Hong Kong and South Korean Responses to the Financial Crisis: |
Different Tactics, Similar Results1
William B. Brown
Hong Kong and South Korean financial markets were hit hard in October, 1997,
marking the start of a second round of the financial crisis that had begun
that July when Thailand and other ASEAN countries broke their currency pegs
to the US dollar. This second round dramatically altered the nature of the
then regional crisis to one world-wide in scope. Now, more than a year later,
both Hong Kong and Korean stock markets have recovered, interest rates are
down to pre-crisis levels, and currencies have stabilized. But the real impact
of the crisis persists, with weak investor demand in Hong Kong and weak
investor and consumer demand in South Korea. Unemployment rates in both
economies have more than doubled. Worries that the crisis could repeat itself
will likely constrain economic risk-taking for some time, limiting prospects
for growth in the region. While US export prospects thus remain subdued,
these two economies may present the best environment for US direct investment
in the region in years.
An Unexpected and still Unexplained Crisis
On the eve of the crisis, both Hong Kong and South Korea had been considered
unlikely candidates for the contagion. Only a few months earlier, South Korea
had joined Japan as the second Asian OECD member, and only weeks before, Hong
Kong had successfully completed its merger with China and was riding a wave of
political and business confidence. The IMF had its annual meetings in Hong
Kong a few days before the financial shock erupted-in the form of a massive
speculative attack on the Hong Kong dollar-and in speech after speech had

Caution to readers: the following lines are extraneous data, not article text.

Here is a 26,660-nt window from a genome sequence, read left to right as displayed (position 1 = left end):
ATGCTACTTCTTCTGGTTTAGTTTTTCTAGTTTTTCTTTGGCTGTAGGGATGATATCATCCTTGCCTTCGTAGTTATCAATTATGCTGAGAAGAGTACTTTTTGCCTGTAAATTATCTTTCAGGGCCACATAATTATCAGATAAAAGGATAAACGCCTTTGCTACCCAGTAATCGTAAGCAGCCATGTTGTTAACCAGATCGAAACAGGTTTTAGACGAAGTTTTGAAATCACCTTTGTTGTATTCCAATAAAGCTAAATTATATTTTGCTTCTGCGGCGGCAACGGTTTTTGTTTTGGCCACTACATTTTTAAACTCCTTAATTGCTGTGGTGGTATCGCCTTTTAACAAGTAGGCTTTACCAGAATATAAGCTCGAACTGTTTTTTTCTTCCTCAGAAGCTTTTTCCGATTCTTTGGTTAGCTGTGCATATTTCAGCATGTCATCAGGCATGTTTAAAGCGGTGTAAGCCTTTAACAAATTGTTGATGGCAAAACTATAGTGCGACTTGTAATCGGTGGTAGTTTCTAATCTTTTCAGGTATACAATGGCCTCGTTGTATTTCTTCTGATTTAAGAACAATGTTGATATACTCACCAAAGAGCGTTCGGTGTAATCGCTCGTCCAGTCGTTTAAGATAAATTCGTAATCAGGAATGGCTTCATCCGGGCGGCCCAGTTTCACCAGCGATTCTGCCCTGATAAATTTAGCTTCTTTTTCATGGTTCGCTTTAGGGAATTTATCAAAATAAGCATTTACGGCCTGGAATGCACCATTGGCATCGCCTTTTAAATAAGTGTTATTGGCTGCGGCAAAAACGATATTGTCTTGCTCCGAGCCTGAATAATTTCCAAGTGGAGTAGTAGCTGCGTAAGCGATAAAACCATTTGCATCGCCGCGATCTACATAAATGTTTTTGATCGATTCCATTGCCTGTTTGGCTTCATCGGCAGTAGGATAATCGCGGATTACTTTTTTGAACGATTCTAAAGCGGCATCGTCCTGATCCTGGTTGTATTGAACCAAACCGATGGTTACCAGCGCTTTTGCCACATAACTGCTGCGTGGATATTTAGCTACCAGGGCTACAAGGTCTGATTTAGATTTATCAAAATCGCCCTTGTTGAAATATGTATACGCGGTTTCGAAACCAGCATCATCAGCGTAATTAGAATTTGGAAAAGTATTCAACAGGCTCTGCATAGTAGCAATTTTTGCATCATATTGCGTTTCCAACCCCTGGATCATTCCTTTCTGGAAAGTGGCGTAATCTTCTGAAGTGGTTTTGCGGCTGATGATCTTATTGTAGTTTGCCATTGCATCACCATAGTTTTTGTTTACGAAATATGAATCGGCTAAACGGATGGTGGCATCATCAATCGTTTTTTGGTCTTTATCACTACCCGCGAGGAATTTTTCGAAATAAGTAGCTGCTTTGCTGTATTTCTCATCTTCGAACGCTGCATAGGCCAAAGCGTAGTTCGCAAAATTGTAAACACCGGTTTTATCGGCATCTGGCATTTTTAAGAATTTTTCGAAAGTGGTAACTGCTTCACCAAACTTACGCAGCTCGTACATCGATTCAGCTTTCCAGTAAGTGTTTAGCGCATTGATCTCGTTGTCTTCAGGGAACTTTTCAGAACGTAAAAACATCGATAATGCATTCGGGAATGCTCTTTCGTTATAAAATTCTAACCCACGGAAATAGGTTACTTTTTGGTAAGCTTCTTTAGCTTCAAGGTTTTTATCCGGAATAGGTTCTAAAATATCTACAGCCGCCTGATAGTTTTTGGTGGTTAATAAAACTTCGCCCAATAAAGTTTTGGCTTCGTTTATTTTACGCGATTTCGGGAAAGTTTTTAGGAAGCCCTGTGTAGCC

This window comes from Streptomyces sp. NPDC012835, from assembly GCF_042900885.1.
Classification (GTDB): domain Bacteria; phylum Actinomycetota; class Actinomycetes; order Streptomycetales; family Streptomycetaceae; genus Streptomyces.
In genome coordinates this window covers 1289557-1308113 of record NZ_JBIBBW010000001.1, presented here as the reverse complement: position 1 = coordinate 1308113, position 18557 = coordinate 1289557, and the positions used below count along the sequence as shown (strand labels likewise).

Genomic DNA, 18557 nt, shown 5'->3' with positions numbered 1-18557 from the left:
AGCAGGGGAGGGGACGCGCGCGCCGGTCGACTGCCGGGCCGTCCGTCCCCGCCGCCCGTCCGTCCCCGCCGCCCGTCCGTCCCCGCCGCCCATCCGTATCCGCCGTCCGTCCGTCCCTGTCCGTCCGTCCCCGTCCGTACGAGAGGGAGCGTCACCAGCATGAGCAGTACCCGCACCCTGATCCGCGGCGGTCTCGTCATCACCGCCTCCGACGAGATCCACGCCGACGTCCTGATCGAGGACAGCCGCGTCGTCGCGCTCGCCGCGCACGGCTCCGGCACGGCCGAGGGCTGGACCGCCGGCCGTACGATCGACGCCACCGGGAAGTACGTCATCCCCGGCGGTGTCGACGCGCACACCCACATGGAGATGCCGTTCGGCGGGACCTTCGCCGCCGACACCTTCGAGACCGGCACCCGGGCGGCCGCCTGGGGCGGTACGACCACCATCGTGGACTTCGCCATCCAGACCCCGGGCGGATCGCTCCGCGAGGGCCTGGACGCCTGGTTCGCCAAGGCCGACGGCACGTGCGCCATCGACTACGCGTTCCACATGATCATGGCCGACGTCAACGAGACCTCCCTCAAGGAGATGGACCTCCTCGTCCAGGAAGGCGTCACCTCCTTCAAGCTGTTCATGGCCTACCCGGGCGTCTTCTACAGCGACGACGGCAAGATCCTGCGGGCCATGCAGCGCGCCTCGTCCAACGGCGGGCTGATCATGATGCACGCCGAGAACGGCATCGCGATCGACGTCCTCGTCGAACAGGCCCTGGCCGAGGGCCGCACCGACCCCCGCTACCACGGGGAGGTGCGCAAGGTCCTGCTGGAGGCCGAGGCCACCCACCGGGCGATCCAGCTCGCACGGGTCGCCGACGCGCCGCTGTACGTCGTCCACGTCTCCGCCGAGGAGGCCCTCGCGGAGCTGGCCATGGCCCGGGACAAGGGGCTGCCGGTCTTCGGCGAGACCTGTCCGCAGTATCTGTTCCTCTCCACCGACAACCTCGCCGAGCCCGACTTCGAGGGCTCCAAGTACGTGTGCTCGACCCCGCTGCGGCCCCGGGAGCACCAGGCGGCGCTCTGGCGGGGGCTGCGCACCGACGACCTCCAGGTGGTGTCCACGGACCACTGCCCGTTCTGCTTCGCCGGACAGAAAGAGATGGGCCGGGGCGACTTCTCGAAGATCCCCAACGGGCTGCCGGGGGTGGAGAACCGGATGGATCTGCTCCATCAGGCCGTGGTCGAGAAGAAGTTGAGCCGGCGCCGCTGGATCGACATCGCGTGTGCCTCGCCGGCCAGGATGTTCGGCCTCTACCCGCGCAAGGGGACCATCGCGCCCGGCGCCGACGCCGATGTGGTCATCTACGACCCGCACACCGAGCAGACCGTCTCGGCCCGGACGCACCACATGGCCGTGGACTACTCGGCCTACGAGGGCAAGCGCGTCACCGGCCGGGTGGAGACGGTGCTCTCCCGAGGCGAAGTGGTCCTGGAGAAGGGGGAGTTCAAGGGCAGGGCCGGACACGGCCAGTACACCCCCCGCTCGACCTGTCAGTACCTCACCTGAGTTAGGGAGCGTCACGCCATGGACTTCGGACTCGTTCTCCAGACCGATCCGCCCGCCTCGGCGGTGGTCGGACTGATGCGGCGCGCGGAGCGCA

assured anyone who wanted to listen that the baht crisis would not move
GDP data a year later shows how erroneous such assurances were. Third
quarter 1998 GDP in both Hong Kong and South Korea was down about 6 percent
from third quarter 1997, the deepest recessions either had recorded since the
1950s. The decline in aggregate output now appears to have ended, at least
in Korea, but a painful adjustment and recovery process continues.
Unemployment rates in both economies have jumped to multi-decade highs, wages
and salaries have declined, and business and consumer confidence has
evaporated. Investment spending has all but collapsed, casting a gloom over
long-term growth prospects.
GDP data also shows, to a surprising degree, how similar the aggregate impact of the crisis has been on these two very different economies. A close look at their performances may help to better understand the contagious aspects of the crisis and the effectiveness of their various policy responses. Such a look also casts warnings against overly simplistic explanations regarding the causes and implications of the crisis.
Two Very Different Economies Make Lesson-Drawing Precarious . . .
Just as Southeast Asian economies were quite different from their neighbors to the north, Hong Kong and South Korea, on the eve of the crisis, were probably more remarkable in their differences than their similarities.
- South Korea's economy had been the fastest growing in the world over three decades but had been slowing since 1995. Hong Kong's economy was slower growing over the long period but had accelerated since 1995.
- South Korean stocks and other asset prices had dropped sharply during the 1990s, much like Japan's. On October 1st its main stock index was about 10 percent below its January 1st 1990, hardly an overheated market. Hong Kong's Hang Seng index, in contrast, was four times its January 1990 level.
- South Korea's banking system was widely viewed as weak and poorly managed but in the care of a powerful and fiscally conservative government. Hong Kong's banking system was entirely private and seen as one of the most conservative and best managed in the world.
- South Korea's capital markets were gradually liberalizing, in preparation for full currency convertibility within a few years. Hong Kong's capital markets had long been among the freest in the world, and its dollar was fully convertible.
- South Korean industry was dominated by a few large groups of firms that had overly close ties with the government and with government owned banks. Hong Kong's industry generally had little to do with the government and was often foreign owned.
- South Korea had a flexible though managed exchange rate. The won had declined in value gradually since 1995 in response to a growing trade deficit. Hong Kong's currency had been pegged to a sharply rising US dollar through a currency board mechanism since 1982.
These differences make it difficult to pinpoint the causes of the crisis and to draw lessons for the future. They challenge some of the lessons, below, that are being drawn by international economists and financiers. For instance: